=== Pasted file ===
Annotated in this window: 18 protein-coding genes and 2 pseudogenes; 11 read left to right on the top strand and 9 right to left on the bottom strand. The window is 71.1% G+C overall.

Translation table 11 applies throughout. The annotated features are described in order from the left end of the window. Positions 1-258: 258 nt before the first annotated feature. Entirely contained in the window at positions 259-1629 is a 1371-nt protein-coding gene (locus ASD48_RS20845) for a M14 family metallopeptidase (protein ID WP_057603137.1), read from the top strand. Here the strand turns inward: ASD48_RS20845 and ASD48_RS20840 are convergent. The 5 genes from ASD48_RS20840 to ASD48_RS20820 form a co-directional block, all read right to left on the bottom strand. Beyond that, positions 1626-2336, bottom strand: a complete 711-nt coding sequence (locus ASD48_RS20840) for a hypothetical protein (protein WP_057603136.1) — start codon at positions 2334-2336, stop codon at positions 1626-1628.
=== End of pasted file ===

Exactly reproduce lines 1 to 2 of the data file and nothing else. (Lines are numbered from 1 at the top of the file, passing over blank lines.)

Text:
Annotated in this window: 18 protein-coding genes and 2 pseudogenes; 11 read left to right on the top strand and 9 right to left on the bottom strand. The window is 71.1% G+C overall.

Translation table 11 applies throughout. The annotated features are described in order from the left end of the window. Positions 1-258: 258 nt before the first annotated feature. Entirely contained in the window at positions 259-1629 is a 1371-nt protein-coding gene (locus ASD48_RS20845) for a M14 family metallopeptidase (protein ID WP_057603137.1), read from the top strand. Here the strand turns inward: ASD48_RS20845 and ASD48_RS20840 are convergent. The 5 genes from ASD48_RS20840 to ASD48_RS20820 form a co-directional block, all read right to left on the bottom strand. Beyond that, positions 1626-2336, bottom strand: a complete 711-nt coding sequence (locus ASD48_RS20840) for a hypothetical protein (protein WP_057603136.1) — start codon at positions 2334-2336, stop codon at positions 1626-1628.